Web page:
Yesterday (April 10) was a very good day for SpaceX.
The company's Falcon Heavy rocket aced its first-ever commercial mission, lofting the huge Arabsat-6A communications satellite and sticking three first-stage booster landings, one of them on a ship at sea.
And at about the same time this spaceflight action was going down, NASA announced that SpaceX will fly its Double Asteroid Redirection Test (DART) planetary-defense mission. The total launch cost for NASA will be about $69 million, agency officials said.
If all goes according to plan, DART will launch aboard a Falcon 9 rocket from Vandenberg Air Force Base in California in June 2021. In October 2022, the spacecraft will slam into "Didymoon," the 540-foot-wide (165 meters) satellite of the near-Earth asteroid Didymos.
Telescopes here on Earth will document how the collision affects Didymoon and its orbit around the 2,540-foot-wide (775 m) Didymos. Such observations will help researchers assess the "kinetic impactor" strategy of dangerous-asteroid deflection, DART team members have said.
And we may get some up-close looks at the battered Didymoon as well. A candidate European mission called Hera would launch toward the Didymos system in 2023 and get there in 2026. It would inspect the fresh crater and make detailed measurements of Didymoon's altered orbit, with the aid of two briefcase-size cubesats.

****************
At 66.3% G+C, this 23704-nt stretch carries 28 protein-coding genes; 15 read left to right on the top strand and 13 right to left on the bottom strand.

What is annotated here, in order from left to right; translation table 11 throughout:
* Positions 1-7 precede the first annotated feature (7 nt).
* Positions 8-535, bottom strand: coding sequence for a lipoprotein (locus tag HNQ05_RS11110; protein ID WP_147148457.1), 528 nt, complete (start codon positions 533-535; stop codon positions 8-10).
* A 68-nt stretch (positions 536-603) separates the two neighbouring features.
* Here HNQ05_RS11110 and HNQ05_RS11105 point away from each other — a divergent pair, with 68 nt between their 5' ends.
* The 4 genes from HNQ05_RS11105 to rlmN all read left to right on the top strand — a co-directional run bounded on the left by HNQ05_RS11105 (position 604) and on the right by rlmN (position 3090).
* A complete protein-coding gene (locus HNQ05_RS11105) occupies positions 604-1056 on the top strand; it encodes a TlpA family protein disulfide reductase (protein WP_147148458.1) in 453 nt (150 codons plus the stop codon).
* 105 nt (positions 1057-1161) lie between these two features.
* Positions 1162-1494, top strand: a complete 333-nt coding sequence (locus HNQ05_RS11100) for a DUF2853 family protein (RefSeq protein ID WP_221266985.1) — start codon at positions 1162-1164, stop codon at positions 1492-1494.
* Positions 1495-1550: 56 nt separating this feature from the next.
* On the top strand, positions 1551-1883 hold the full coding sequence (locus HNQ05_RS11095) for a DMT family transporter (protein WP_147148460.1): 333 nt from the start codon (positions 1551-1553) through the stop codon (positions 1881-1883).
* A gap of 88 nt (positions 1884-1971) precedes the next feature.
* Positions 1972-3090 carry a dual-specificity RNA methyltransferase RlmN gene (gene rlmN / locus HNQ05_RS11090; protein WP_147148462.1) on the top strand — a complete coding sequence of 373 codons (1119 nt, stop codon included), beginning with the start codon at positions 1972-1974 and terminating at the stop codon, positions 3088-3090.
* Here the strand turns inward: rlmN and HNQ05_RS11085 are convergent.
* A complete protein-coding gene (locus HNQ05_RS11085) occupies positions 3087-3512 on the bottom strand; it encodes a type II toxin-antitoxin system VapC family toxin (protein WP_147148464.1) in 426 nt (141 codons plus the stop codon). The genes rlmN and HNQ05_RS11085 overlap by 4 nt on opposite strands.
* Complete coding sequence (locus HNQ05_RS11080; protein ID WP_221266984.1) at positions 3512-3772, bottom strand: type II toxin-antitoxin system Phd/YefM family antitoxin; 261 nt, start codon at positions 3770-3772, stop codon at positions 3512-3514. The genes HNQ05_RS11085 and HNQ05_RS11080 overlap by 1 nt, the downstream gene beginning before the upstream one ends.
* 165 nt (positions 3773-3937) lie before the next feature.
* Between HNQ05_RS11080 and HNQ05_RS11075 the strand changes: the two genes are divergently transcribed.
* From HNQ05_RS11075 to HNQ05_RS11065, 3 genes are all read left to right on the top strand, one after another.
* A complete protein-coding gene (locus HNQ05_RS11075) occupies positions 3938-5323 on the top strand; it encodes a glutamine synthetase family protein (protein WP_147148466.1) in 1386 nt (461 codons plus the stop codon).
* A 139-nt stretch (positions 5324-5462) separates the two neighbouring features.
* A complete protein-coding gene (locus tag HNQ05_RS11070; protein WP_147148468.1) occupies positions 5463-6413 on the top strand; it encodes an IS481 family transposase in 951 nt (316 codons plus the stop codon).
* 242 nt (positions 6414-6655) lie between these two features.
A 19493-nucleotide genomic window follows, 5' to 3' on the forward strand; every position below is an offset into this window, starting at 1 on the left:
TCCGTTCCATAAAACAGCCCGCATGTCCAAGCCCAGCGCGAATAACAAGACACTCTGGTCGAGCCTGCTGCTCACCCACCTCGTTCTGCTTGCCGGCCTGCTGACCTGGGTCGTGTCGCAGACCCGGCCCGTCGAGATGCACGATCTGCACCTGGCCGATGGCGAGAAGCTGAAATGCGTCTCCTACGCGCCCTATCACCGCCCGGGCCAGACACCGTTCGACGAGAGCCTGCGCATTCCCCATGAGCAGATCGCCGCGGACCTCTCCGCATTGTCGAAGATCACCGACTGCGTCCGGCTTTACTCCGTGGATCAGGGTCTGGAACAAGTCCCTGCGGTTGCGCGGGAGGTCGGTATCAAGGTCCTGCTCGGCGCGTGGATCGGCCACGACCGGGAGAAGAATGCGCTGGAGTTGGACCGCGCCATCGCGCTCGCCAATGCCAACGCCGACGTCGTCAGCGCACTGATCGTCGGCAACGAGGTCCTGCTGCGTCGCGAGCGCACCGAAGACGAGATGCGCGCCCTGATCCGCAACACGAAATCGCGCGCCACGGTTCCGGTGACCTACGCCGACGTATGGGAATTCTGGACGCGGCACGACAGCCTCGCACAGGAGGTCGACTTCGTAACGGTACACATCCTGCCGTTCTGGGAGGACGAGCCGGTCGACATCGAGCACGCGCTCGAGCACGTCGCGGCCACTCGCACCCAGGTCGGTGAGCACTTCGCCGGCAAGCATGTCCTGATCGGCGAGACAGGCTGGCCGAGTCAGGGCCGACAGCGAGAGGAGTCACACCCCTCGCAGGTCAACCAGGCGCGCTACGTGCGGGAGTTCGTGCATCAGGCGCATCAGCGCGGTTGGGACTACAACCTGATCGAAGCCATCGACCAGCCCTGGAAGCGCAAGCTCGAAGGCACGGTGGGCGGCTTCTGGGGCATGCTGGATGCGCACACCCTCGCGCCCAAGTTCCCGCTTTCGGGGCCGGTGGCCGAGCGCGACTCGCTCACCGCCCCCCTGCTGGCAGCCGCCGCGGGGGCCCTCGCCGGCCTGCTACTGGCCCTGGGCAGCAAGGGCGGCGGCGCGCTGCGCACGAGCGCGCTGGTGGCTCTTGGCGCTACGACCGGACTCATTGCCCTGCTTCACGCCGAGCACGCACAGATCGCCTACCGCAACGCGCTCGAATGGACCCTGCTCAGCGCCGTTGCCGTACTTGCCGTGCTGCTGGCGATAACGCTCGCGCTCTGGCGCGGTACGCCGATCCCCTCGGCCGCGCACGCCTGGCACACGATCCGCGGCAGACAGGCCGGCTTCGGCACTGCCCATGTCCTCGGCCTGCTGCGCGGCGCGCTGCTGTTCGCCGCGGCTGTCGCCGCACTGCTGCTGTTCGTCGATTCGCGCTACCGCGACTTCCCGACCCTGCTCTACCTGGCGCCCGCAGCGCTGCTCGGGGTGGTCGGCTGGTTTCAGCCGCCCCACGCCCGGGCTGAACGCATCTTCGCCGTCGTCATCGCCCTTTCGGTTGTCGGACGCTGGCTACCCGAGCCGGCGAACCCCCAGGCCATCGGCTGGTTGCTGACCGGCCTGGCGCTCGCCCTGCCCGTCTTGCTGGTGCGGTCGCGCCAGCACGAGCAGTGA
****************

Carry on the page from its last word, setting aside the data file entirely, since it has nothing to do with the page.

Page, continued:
It's still unclear if Hera will ever get off the ground, however. The European Space Agency is expected to decide the proposed mission's fate by the end of the year.
DART won't be the first spacecraft to wallop an asteroid. Earlier this month, Japan's Hayabusa2 probe smashed a copper cannonball into the space rock Ryugu, to unearth pristine subsurface material for study. Hayabusa2 may also collect some of this newly unearthed stuff, mission team members have said.
Hayabusa2 is a sample-return mission. The probe has already snagged one Ryugu sample, which is scheduled to come down to Earth in December 2020.
- Potentially Dangerous Asteroids (Images)
- Deflecting Killer Asteroids Away From Earth: How We Could Do It
- The Evolution of SpaceX's Rockets in Pictures
Mike Wall's book about the search for alien life, "Out There" (Grand Central Publishing, 2018; illustrated by Karl Tate), is out now. Follow him on Twitter @michaeldwall. Follow us on Twitter @Spacedotcom or Facebook.
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Michael Wall is a Senior Space Writer with Space.com and joined the team in 2010. He primarily covers exoplanets, spaceflight and military space, but has been known to dabble in the space art beat. His book about the search for alien life, "Out There," was published on Nov. 13, 2018. Before becoming a science writer, Michael worked as a herpetologist and wildlife biologist. He has a Ph.D. in evolutionary biology from the University of Sydney, Australia, a bachelor's degree from the University of Arizona, and a graduate certificate in science writing from the University of California, Santa Cruz. To find out what his latest project is, you can follow Michael on Twitter.